The Optical Payload for Lasercomm Science (OPALS) project, which is part of the JPL Phaeton early career employee hands-on training program, aims to demonstrate optical communications technology from the ISS to Earth. This is accomplished by transferring a video from OPALS hardware onboard the ISS to ar ground receiver at JPL's Optical Communications Telescope Laboratory (OCTL) in Wrightwood, California. To aid the OPALS in accurately pointing the downlink laser to the ground telescope, a laser beacon is transmitted from the OCTL to the ISS OPALS hardware on ISS. Each demonstration lasts for approximately two minutes, during which the ISS and ground telescope maintain line of sight. The OPALS instrumentation gathers technical data during these demonstrations, which is then studied to determine hardware performance. The scientific instruments in near-Earth and deep-space-missions increasingly require higher communication rates to transmit acquired data back to Earth, or to support high-data-rate applications (e.g., high-definition video streams). Optical communications (also referred to as lasercomm) is an emerging technology in which the data is modulated onto lasers to transmit the information. Optical communications offers the promise of delivering much higher data rates than the state-of-the-art with RF beams. However, because laser beams are very narrow, the spacecraft must be able to very accurately point the laser beam to the receiving telescope on Earth as it travels across the sky, which is one of the primary challenges of lasercomm. Optical communications has the promise of meeting the high-data-rate expectations of future scientific instruments flying on NASAs missions, and improving the interconnectivity between near-Earth assets, such as the ISS and Earth. OPALS is one of NASAs first demonstrations of an optical communications link from near Earth, and is designed to help chart the path for enabling optical communications in future missions. OPALS collects sensor data during the demonstrations to determine the performance of its laser link. The investigation team plans to use this data to advance the design and performance of future lasercomm links built to support NASAs space endeavors. Additionally, OPALS is used to educate a team of early career employees being trained as the next generation of JPL/NASA employees to develop space-based technologies.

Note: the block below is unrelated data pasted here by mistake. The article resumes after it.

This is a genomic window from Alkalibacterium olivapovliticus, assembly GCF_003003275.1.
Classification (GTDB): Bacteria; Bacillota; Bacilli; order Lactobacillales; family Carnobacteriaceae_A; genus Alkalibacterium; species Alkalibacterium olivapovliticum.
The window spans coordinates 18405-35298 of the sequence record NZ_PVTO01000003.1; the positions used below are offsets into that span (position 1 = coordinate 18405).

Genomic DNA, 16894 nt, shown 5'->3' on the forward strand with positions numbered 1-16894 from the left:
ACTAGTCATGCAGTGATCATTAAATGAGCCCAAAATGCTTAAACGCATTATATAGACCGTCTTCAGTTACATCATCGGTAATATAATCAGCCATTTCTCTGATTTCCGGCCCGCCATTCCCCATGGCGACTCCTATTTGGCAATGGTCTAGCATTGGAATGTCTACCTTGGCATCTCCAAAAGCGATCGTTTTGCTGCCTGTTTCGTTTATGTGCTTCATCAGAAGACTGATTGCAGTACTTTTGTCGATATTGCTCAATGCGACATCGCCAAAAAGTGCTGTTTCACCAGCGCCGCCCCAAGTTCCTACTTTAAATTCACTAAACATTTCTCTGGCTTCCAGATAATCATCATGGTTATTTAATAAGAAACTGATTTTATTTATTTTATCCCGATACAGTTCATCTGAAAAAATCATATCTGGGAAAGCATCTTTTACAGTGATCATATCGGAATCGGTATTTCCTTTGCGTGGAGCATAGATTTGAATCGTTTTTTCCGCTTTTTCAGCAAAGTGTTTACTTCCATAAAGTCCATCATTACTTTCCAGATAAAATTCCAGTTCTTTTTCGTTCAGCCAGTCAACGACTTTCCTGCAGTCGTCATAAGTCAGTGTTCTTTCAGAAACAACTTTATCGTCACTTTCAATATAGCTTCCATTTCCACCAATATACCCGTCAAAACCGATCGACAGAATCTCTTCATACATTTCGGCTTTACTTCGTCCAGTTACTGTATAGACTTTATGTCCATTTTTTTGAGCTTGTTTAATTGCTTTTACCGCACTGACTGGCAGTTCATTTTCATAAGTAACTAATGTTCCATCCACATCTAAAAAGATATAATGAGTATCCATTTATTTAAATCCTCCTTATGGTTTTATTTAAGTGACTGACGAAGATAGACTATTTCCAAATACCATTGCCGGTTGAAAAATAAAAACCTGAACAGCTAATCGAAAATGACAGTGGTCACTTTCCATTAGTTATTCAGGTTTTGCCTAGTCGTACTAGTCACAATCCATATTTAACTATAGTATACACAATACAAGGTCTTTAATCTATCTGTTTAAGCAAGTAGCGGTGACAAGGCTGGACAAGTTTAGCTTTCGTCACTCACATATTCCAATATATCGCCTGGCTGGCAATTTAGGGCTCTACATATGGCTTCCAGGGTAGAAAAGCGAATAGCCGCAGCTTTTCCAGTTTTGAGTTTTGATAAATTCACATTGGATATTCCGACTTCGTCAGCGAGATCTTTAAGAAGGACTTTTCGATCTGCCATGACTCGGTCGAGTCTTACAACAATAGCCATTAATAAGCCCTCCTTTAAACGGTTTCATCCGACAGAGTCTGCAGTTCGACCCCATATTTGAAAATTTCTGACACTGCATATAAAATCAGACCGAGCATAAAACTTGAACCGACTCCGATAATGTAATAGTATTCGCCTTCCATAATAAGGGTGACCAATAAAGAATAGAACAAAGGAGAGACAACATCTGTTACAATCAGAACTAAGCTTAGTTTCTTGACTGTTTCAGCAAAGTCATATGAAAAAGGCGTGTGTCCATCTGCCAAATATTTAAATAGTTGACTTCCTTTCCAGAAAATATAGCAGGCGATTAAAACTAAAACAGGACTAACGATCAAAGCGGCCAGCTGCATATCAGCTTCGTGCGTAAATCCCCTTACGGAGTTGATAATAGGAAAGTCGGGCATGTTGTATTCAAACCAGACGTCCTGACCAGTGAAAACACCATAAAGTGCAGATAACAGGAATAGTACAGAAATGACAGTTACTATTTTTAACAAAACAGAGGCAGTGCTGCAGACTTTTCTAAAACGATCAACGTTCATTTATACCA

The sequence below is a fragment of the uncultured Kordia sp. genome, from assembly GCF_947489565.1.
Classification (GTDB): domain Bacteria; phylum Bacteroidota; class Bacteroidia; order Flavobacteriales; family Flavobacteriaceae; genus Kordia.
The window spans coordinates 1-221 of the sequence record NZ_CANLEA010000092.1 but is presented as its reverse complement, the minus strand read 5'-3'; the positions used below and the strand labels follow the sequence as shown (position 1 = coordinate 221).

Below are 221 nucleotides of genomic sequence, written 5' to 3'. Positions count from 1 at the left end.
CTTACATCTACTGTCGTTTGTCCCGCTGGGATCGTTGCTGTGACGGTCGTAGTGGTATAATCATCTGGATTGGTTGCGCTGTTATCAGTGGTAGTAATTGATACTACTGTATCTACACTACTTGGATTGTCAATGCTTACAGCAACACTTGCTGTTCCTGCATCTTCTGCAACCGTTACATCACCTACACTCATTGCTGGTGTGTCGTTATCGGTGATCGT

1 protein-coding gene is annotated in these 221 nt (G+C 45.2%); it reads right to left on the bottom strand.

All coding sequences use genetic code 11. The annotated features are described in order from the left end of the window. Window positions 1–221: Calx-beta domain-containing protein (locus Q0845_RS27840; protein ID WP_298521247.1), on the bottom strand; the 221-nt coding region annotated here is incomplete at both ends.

OPALS will demonstrate optical communication by transferring a video from the OPALS payload on the ISS to a ground receiver at JPL's Optical Communications Telescope Laboratory (OCTL) in Wrightwood, California. As the ISS travels across the sky, a laser beacon will be transmitted from the ground telescope to the OPALS payload and tracked. While maintaining lock on the uplink beacon using a closed-loop-control system and a two-axis gimbal, the OPALS flight system will downlink a modulated laser beam with a formatted video. Each demonstration lasts approximately 100 seconds as the ISS payload and ground telescope maintain line of sight.More »
The scientific instruments in near-Earth and deep-space missions increasingly require higher communication rates to transmit their gathered data back to Earth or to support high-data-rate applications (e.g., high-definition video streams). Optical communication technologies can enable this.More »
|Organizations Performing Work||Role||Type||Location|
|Jet Propulsion Laboratory (JPL)||Lead Organization||NASA Center||Pasadena, California|
|NASA Headquarters (HQ)||Supporting Organization||NASA Center||Washington, District of Columbia|